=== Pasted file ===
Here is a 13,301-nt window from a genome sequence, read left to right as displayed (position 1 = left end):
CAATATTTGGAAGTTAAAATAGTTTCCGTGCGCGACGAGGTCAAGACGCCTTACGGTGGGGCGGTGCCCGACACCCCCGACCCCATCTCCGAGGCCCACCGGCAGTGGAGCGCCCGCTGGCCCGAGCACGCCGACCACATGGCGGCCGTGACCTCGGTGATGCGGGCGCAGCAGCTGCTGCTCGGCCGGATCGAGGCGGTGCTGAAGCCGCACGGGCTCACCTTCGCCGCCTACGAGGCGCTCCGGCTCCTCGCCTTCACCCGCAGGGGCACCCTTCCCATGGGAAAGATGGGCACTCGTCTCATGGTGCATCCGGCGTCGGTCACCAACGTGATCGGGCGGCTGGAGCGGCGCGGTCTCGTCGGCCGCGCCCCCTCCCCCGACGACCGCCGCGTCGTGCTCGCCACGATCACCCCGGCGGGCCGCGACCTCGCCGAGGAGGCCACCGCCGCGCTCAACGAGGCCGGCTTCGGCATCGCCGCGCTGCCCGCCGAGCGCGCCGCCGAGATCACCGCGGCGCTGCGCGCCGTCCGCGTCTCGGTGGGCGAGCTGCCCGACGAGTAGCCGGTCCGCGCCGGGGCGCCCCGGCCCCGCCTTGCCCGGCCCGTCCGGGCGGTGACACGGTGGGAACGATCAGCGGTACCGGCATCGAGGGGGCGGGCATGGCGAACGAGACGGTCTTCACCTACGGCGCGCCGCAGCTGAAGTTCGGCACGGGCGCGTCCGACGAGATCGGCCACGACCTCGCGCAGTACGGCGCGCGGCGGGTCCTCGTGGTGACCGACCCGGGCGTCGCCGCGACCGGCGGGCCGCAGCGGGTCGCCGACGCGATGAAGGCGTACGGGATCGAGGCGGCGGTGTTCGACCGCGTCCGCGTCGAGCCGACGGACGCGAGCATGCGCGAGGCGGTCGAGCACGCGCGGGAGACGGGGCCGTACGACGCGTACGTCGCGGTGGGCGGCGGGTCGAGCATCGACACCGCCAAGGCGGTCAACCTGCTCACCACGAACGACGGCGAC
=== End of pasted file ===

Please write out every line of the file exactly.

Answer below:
Here is a 13,301-nt window from a genome sequence, read left to right as displayed (position 1 = left end):
CAATATTTGGAAGTTAAAATAGTTTCCGTGCGCGACGAGGTCAAGACGCCTTACGGTGGGGCGGTGCCCGACACCCCCGACCCCATCTCCGAGGCCCACCGGCAGTGGAGCGCCCGCTGGCCCGAGCACGCCGACCACATGGCGGCCGTGACCTCGGTGATGCGGGCGCAGCAGCTGCTGCTCGGCCGGATCGAGGCGGTGCTGAAGCCGCACGGGCTCACCTTCGCCGCCTACGAGGCGCTCCGGCTCCTCGCCTTCACCCGCAGGGGCACCCTTCCCATGGGAAAGATGGGCACTCGTCTCATGGTGCATCCGGCGTCGGTCACCAACGTGATCGGGCGGCTGGAGCGGCGCGGTCTCGTCGGCCGCGCCCCCTCCCCCGACGACCGCCGCGTCGTGCTCGCCACGATCACCCCGGCGGGCCGCGACCTCGCCGAGGAGGCCACCGCCGCGCTCAACGAGGCCGGCTTCGGCATCGCCGCGCTGCCCGCCGAGCGCGCCGCCGAGATCACCGCGGCGCTGCGCGCCGTCCGCGTCTCGGTGGGCGAGCTGCCCGACGAGTAGCCGGTCCGCGCCGGGGCGCCCCGGCCCCGCCTTGCCCGGCCCGTCCGGGCGGTGACACGGTGGGAACGATCAGCGGTACCGGCATCGAGGGGGCGGGCATGGCGAACGAGACGGTCTTCACCTACGGCGCGCCGCAGCTGAAGTTCGGCACGGGCGCGTCCGACGAGATCGGCCACGACCTCGCGCAGTACGGCGCGCGGCGGGTCCTCGTGGTGACCGACCCGGGCGTCGCCGCGACCGGCGGGCCGCAGCGGGTCGCCGACGCGATGAAGGCGTACGGGATCGAGGCGGCGGTGTTCGACCGCGTCCGCGTCGAGCCGACGGACGCGAGCATGCGCGAGGCGGTCGAGCACGCGCGGGAGACGGGGCCGTACGACGCGTACGTCGCGGTGGGCGGCGGGTCGAGCATCGACACCGCCAAGGCGGTCAACCTGCTCACCACGAACGACGGCGAC